Trump wants ‘peace through strength’ – but this budget is a recipe for war | Jonathan Freedland

Diplomacy is the smartest form of military spending, yet the president is slashing soft-power budgets in order to pay for ego-boosting new hardware

Whenever you’d interview Donald Trump supporters during last year’s election campaign, one line would come up more than any other: “He’s a successful businessman,” they’d say, “and it’s about time someone ran the country like a business.”

If those voters were expecting Trump to steer the US government with technocratic efficiency, they will have been disappointed by the performance so far. Of course the president himself insists it’s running like a “fine-tuned machine”, but the resignations, leaks, unfilled posts and overturned executive orders suggest a rather less sleek operation.

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Copeland shows Corbyn must go. But only Labour’s left can remove him | Jonathan Freedland

The party leader’s supporters should ask themselves how long they can allow the Tories, unchallenged, to wreak intolerable damage on the country

Let’s remind ourselves what’s at stake. Unchecked, Theresa May and her government are leading Britain through the narrowest, harshest exit from the European Union, taking the country out of not only the EU but also the single market, and in all probability, the customs union too.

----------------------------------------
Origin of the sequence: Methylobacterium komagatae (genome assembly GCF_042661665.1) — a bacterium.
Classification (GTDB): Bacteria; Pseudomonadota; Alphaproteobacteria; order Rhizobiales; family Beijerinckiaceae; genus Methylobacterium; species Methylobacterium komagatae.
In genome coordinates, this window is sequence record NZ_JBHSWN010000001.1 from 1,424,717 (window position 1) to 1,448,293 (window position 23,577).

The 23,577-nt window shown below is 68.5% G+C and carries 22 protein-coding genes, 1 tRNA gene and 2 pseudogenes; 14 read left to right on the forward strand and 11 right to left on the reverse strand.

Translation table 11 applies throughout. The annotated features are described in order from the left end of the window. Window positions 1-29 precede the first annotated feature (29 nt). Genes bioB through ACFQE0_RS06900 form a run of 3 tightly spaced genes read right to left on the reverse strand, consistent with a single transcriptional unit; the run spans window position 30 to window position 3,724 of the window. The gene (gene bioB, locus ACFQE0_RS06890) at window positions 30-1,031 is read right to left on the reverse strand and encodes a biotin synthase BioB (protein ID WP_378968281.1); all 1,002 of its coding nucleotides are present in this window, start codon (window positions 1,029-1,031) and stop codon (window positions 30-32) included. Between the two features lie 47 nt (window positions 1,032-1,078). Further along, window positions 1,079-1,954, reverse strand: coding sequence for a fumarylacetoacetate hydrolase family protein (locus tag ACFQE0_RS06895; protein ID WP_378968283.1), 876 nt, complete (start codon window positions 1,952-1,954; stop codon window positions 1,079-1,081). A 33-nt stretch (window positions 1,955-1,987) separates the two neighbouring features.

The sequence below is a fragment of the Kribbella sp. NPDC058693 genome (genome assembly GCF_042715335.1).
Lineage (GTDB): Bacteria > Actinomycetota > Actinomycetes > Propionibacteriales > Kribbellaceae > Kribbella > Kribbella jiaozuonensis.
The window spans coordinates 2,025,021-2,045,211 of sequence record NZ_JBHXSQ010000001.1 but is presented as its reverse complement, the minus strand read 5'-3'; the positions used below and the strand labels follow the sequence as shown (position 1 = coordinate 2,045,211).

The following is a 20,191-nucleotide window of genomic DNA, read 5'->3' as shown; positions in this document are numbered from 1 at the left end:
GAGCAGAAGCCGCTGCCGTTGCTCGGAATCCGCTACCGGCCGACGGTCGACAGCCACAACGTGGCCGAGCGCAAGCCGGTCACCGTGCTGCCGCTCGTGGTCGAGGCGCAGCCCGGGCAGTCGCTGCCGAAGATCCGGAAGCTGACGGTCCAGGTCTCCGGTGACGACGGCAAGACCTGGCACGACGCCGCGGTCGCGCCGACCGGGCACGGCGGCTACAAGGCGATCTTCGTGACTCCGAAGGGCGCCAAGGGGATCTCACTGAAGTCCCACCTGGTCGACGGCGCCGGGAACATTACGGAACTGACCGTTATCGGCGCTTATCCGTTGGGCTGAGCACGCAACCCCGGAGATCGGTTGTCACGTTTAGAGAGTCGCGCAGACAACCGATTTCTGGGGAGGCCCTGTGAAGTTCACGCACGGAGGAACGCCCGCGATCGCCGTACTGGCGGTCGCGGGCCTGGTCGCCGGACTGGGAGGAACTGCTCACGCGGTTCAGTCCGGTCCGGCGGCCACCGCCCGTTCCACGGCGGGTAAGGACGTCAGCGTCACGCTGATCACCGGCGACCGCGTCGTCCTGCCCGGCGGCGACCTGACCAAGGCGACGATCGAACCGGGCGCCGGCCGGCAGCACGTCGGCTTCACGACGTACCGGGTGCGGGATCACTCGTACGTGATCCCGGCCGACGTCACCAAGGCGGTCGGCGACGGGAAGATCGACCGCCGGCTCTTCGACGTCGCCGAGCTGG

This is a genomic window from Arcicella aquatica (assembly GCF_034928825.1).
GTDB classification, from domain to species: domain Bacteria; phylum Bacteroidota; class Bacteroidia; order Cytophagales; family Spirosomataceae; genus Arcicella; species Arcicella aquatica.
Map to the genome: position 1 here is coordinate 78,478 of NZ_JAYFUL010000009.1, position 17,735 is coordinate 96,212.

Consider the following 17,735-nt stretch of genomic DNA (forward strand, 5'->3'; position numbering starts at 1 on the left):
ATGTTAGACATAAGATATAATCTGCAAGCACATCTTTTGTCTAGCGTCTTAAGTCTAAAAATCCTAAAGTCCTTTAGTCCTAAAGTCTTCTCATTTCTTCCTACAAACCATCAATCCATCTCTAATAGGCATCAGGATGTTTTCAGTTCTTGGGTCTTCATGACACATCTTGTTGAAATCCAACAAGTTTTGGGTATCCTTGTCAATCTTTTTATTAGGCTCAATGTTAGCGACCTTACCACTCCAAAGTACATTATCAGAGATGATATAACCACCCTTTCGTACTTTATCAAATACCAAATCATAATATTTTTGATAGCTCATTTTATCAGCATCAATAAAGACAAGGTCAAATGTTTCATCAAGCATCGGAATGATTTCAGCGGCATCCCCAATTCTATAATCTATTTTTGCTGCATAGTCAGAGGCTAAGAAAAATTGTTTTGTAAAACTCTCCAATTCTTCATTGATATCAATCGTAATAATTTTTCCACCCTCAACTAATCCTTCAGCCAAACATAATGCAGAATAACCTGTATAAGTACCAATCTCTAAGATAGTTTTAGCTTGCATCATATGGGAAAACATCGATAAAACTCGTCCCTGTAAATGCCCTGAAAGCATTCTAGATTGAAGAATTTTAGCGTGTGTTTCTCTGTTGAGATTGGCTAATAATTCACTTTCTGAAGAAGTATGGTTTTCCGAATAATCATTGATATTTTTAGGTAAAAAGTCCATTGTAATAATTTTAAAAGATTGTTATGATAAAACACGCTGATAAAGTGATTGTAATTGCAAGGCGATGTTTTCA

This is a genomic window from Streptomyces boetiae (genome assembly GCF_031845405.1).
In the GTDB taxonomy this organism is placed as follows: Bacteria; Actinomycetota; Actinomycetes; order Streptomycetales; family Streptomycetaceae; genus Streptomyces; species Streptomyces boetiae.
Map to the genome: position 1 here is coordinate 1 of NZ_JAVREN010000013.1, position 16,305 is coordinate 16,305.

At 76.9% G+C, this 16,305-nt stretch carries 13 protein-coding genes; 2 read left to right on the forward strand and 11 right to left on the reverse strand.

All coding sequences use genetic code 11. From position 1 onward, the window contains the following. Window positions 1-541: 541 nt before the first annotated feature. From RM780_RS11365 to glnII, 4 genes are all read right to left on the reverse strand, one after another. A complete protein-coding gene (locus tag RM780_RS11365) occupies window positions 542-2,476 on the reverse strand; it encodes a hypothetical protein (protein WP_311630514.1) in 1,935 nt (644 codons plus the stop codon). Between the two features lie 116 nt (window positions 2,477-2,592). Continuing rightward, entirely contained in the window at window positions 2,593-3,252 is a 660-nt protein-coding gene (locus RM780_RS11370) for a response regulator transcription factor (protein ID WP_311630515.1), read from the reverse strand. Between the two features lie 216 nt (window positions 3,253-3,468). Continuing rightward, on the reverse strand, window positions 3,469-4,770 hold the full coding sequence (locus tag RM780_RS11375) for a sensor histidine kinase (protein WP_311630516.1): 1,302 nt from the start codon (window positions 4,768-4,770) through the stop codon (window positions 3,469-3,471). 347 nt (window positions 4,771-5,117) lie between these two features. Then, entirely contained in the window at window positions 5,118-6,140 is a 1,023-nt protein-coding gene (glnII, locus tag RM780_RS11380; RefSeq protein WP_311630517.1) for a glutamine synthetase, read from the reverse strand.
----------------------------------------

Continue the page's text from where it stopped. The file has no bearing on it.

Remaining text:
In the process they could well jeopardise a two-decade peace in Northern Ireland and trigger a second Scottish referendum that would unravel the United Kingdom. At the same time, May’s government is presiding over a calamity in the NHS, a crisis in social care, and an eighth year of shrinking budgets for local councils – which means more cuts to already starved libraries, parks and services for the most vulnerable.

Related: Labour ousted by Tories in Copeland byelection but sees off Ukip in Stoke

With an approval rating of minus 40 points, Corbyn lags behind Paul Nuttall, David Davis and Philip Hammond

Related: The Guardian view on the byelection results: a test for Mr Corbyn | Editorial

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This British government is cruel – and the opposition is useless | Jonathan Freedland

Theresa May can shut the door on child refugees and impose a hard Brexit because Jeremy Corbyn has no clue how to stop her

What kind of government breaks a promise to give shelter to 3,000 of the most desperate people on Earth, children fleeing war and devastation? What kind of government sneaks out an announcement that the 3,000 places it had reserved for child refugees will be shrunk to 350 and, after that, the doors to this peaceful and prosperous country will be slammed shut?

The question is not rhetorical. The first answer is: a government that knows it has the press on its side. Theresa May reckoned she could get away with reneging on her pledge to Alf Dubs – himself a child refugee in 1939 – because the papers have switched sides on the issue, taking much of the public with them.

Related: Lord Dubs calls on home secretary to accept more child refugees

Related: British tabloids ignore end of scheme to bring child refugees to the UK

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A warning to world leaders: embracing Trump could be a costly mistake | Jonathan Freedland